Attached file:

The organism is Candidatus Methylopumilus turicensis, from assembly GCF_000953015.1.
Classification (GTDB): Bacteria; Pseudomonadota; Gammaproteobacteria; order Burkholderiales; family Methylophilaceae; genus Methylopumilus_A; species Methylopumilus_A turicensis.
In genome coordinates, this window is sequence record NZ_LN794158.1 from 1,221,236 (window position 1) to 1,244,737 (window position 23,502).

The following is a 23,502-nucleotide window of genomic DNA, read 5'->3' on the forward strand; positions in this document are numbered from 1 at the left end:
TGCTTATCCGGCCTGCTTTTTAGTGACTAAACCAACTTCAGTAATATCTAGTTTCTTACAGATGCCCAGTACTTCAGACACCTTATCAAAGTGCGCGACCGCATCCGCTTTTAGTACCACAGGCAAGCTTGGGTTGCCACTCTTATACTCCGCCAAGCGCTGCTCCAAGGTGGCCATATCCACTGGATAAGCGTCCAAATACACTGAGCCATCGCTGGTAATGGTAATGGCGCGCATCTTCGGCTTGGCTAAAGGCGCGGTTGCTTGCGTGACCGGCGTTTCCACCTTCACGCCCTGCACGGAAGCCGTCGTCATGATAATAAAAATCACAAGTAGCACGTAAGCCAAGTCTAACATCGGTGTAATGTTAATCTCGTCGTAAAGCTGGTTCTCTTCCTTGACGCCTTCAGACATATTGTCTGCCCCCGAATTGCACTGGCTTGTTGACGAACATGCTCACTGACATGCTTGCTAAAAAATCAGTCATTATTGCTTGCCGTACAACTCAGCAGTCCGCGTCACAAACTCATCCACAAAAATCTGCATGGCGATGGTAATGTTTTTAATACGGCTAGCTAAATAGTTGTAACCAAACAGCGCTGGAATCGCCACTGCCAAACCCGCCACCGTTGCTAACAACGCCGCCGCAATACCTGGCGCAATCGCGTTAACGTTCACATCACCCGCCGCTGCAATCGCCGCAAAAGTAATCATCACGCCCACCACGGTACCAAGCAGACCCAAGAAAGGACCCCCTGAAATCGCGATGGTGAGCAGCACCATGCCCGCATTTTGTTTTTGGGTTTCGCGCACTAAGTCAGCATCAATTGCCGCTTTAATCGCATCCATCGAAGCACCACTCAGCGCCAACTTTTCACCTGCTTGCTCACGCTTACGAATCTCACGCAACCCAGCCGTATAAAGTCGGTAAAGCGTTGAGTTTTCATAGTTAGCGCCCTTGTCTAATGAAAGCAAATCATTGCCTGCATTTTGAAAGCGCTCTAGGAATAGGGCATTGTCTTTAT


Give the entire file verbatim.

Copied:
The organism is Candidatus Methylopumilus turicensis, from assembly GCF_000953015.1.
Classification (GTDB): Bacteria; Pseudomonadota; Gammaproteobacteria; order Burkholderiales; family Methylophilaceae; genus Methylopumilus_A; species Methylopumilus_A turicensis.
In genome coordinates, this window is sequence record NZ_LN794158.1 from 1,221,236 (window position 1) to 1,244,737 (window position 23,502).

The following is a 23,502-nucleotide window of genomic DNA, read 5'->3' on the forward strand; positions in this document are numbered from 1 at the left end:
TGCTTATCCGGCCTGCTTTTTAGTGACTAAACCAACTTCAGTAATATCTAGTTTCTTACAGATGCCCAGTACTTCAGACACCTTATCAAAGTGCGCGACCGCATCCGCTTTTAGTACCACAGGCAAGCTTGGGTTGCCACTCTTATACTCCGCCAAGCGCTGCTCCAAGGTGGCCATATCCACTGGATAAGCGTCCAAATACACTGAGCCATCGCTGGTAATGGTAATGGCGCGCATCTTCGGCTTGGCTAAAGGCGCGGTTGCTTGCGTGACCGGCGTTTCCACCTTCACGCCCTGCACGGAAGCCGTCGTCATGATAATAAAAATCACAAGTAGCACGTAAGCCAAGTCTAACATCGGTGTAATGTTAATCTCGTCGTAAAGCTGGTTCTCTTCCTTGACGCCTTCAGACATATTGTCTGCCCCCGAATTGCACTGGCTTGTTGACGAACATGCTCACTGACATGCTTGCTAAAAAATCAGTCATTATTGCTTGCCGTACAACTCAGCAGTCCGCGTCACAAACTCATCCACAAAAATCTGCATGGCGATGGTAATGTTTTTAATACGGCTAGCTAAATAGTTGTAACCAAACAGCGCTGGAATCGCCACTGCCAAACCCGCCACCGTTGCTAACAACGCCGCCGCAATACCTGGCGCAATCGCGTTAACGTTCACATCACCCGCCGCTGCAATCGCCGCAAAAGTAATCATCACGCCCACCACGGTACCAAGCAGACCCAAGAAAGGACCCCCTGAAATCGCGATGGTGAGCAGCACCATGCCCGCATTTTGTTTTTGGGTTTCGCGCACTAAGTCAGCATCAATTGCCGCTTTAATCGCATCCATCGAAGCACCACTCAGCGCCAACTTTTCACCTGCTTGCTCACGCTTACGAATCTCACGCAACCCAGCCGTATAAAGTCGGTAAAGCGTTGAGTTTTCATAGTTAGCGCCCTTGTCTAATGAAAGCAAATCATTGCCTGCATTTTGAAAGCGCTCTAGGAATAGGGCATTGTCTTTAT